Continue placing tile until you have covered the adhesive area. Remove spacers after adhesive has begun to set. Continue to spread adhesive, place tiles and remove spacers until floor is covered. Gently use rubber mallet to tap in tile.

For walls, spread adhesive with the trowel. Place tile by building upwards in a pyramid fashion. Remember to twist the tile into place, do not slide it. Most wall tiles have built in spacers. Leave border areas open until the base pyramid dries, which should take four to five hours. Wait at least 24 hours to grout.

You have to wait 24 hours before you can move to the next step. While you're waiting, read up on that next step: grouting. (OK, it won't take 24 hours to read about grouting. What we mean is...oh, just read the article.)

Setting Grout

Now that your tile has been laid down and tapped into place with the mallet, take a 24-hour breather. That's how long you have to wait before you can grout. When you do grout, you will need bucket(s), squeegee, scraper, sponges, a toothbrush and a polishing cloth.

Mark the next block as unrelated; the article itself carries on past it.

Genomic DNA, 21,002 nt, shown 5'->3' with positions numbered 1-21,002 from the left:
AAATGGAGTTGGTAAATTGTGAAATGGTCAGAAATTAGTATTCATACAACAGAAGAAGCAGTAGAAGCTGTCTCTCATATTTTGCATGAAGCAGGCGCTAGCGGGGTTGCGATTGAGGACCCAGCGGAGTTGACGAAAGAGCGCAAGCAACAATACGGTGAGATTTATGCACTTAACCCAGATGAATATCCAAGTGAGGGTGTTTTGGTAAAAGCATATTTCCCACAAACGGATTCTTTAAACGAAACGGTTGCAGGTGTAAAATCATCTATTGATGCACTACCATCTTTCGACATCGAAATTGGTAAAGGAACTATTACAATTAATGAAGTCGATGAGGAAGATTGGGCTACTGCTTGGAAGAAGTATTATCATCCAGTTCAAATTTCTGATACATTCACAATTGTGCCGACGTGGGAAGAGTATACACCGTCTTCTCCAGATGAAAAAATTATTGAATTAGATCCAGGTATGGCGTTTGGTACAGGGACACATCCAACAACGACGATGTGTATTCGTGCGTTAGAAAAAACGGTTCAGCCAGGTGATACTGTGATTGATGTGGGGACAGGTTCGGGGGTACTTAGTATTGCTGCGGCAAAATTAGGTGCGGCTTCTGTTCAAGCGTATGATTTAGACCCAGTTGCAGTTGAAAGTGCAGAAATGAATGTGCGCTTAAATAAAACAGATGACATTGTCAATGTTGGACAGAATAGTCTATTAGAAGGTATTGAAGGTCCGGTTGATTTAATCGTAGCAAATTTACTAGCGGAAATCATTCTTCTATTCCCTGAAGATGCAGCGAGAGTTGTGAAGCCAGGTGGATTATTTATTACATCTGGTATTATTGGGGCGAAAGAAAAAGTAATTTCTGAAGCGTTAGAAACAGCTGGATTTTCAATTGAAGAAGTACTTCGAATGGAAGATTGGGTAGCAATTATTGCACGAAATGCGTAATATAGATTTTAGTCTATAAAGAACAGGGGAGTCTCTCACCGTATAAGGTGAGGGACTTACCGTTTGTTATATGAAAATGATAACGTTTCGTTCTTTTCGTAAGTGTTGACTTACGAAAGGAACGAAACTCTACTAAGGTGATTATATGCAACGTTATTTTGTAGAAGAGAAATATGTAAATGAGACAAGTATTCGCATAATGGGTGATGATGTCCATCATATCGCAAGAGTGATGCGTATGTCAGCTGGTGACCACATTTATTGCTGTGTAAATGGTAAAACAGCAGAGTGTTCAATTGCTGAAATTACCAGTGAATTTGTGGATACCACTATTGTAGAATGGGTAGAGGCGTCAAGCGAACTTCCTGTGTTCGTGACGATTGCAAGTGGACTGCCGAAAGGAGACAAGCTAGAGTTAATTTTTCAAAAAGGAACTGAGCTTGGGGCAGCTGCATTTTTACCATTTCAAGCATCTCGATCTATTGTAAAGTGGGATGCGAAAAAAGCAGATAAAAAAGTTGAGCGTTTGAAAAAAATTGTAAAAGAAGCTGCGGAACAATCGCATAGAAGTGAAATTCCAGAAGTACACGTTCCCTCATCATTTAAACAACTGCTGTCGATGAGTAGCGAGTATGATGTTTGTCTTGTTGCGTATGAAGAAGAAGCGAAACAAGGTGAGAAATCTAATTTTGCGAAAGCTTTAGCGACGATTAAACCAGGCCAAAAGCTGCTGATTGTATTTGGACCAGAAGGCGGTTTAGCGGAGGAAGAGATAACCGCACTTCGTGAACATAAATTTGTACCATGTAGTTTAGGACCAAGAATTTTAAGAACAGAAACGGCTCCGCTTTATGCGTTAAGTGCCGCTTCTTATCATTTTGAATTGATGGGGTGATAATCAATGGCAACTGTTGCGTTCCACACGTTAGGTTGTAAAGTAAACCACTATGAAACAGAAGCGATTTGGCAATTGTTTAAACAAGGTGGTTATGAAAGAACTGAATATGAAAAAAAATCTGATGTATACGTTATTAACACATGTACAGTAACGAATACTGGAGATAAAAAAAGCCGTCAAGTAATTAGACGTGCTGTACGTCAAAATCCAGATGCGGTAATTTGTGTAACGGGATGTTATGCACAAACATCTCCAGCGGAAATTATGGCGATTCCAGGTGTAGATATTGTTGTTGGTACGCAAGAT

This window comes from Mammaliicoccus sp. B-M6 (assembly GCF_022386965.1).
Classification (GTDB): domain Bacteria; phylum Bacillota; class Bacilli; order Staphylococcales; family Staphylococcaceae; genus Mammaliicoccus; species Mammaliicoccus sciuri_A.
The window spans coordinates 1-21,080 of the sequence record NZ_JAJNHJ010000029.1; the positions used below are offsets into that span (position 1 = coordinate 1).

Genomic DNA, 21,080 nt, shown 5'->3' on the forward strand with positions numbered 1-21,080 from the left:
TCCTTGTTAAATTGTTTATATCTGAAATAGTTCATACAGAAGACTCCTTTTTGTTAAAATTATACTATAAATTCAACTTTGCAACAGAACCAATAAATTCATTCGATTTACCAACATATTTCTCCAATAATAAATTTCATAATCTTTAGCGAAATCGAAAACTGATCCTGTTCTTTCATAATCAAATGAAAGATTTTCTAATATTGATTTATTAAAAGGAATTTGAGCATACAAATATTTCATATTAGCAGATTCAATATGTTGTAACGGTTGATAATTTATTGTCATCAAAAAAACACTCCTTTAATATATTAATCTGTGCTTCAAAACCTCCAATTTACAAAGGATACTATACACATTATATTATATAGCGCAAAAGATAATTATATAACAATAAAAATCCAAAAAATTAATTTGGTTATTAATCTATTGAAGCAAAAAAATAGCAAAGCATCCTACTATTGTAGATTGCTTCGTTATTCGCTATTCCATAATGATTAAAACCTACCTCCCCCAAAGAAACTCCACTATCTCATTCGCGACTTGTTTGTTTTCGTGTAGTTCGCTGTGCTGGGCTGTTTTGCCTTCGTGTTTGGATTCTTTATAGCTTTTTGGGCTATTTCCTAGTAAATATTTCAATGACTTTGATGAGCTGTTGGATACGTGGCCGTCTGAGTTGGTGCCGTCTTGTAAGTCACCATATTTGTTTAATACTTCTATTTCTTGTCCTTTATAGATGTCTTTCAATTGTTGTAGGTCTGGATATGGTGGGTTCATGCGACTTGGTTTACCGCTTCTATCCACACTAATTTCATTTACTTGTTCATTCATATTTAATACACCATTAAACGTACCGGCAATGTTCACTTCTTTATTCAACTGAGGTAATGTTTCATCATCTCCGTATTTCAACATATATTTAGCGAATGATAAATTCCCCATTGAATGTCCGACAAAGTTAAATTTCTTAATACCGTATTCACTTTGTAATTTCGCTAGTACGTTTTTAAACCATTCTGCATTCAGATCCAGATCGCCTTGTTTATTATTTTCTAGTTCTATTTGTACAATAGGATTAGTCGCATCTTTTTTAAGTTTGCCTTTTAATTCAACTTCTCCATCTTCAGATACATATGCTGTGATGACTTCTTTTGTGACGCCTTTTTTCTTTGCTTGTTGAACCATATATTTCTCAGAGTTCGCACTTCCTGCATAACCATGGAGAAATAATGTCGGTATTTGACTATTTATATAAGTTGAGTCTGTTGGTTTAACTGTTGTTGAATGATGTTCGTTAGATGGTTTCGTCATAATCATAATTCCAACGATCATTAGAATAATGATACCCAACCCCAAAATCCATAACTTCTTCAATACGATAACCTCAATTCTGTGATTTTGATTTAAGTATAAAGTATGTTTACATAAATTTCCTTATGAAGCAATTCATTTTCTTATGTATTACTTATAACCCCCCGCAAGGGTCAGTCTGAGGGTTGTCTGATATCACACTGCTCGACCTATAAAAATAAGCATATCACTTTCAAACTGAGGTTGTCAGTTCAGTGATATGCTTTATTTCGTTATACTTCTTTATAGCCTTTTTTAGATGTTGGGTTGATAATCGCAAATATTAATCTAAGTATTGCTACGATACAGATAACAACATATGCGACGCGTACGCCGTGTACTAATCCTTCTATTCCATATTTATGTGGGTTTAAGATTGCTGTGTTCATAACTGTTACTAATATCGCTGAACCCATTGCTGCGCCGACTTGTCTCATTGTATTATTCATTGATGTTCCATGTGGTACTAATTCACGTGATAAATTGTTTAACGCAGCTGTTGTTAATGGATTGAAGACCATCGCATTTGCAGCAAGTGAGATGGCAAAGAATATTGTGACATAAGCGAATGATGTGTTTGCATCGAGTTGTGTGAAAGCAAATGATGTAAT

Mix the grout (Only mix enough to use in 30 minutes, the time it takes grout to set.) Apply grout to surface and spread it with a squeegee to force it into the joints. Fill those joints completely. You don't want any air pockets that will allow moisture, dirt and other nastiness to get between your beautiful tiles.

Scrape off excess grout working diagonally. Use sponge to wipe off remaining grout. Then use a cloth and toothbrush to clean up small areas and polish the tile. After you have grouted an area that you could handle in 30 minutes, clean up that area, throw out the mixed grout and mix fresh grout. Continue until the whole tiled area is grouted.

Well, for the most part, you'd be done at this point, save for a little cleanup. But since you're just reading about this, take in these tips, which will help reinforce a lot of what we've told you thus far.